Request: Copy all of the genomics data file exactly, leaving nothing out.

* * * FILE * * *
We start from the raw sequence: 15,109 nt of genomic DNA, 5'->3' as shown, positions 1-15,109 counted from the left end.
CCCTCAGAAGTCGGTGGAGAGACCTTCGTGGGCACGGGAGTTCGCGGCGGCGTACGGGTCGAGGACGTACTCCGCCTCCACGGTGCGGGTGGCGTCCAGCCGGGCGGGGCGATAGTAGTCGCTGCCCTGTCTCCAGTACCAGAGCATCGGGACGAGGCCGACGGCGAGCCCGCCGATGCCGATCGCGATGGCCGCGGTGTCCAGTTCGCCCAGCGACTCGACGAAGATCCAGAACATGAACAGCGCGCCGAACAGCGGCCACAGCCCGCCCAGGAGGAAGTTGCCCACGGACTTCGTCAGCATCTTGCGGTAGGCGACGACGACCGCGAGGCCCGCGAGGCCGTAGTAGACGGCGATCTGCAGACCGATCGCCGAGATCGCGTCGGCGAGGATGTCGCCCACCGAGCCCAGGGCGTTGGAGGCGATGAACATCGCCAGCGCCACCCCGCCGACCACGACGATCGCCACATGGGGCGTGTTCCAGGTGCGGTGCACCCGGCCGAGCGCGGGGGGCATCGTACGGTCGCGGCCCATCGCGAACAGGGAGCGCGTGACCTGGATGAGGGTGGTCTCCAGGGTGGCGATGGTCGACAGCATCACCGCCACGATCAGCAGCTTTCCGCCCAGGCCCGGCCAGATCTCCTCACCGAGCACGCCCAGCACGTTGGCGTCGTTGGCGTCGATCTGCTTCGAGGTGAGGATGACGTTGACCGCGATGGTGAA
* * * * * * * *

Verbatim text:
We start from the raw sequence: 15,109 nt of genomic DNA, 5'->3' as shown, positions 1-15,109 counted from the left end.
CCCTCAGAAGTCGGTGGAGAGACCTTCGTGGGCACGGGAGTTCGCGGCGGCGTACGGGTCGAGGACGTACTCCGCCTCCACGGTGCGGGTGGCGTCCAGCCGGGCGGGGCGATAGTAGTCGCTGCCCTGTCTCCAGTACCAGAGCATCGGGACGAGGCCGACGGCGAGCCCGCCGATGCCGATCGCGATGGCCGCGGTGTCCAGTTCGCCCAGCGACTCGACGAAGATCCAGAACATGAACAGCGCGCCGAACAGCGGCCACAGCCCGCCCAGGAGGAAGTTGCCCACGGACTTCGTCAGCATCTTGCGGTAGGCGACGACGACCGCGAGGCCCGCGAGGCCGTAGTAGACGGCGATCTGCAGACCGATCGCCGAGATCGCGTCGGCGAGGATGTCGCCCACCGAGCCCAGGGCGTTGGAGGCGATGAACATCGCCAGCGCCACCCCGCCGACCACGACGATCGCCACATGGGGCGTGTTCCAGGTGCGGTGCACCCGGCCGAGCGCGGGGGGCATCGTACGGTCGCGGCCCATCGCGAACAGGGAGCGCGTGACCTGGATGAGGGTGGTCTCCAGGGTGGCGATGGTCGACAGCATCACCGCCACGATCAGCAGCTTTCCGCCCAGGCCCGGCCAGATCTCCTCACCGAGCACGCCCAGCACGTTGGCGTCGTTGGCGTCGATCTGCTTCGAGGTGAGGATGACGTTGACCGCGATGGTGAA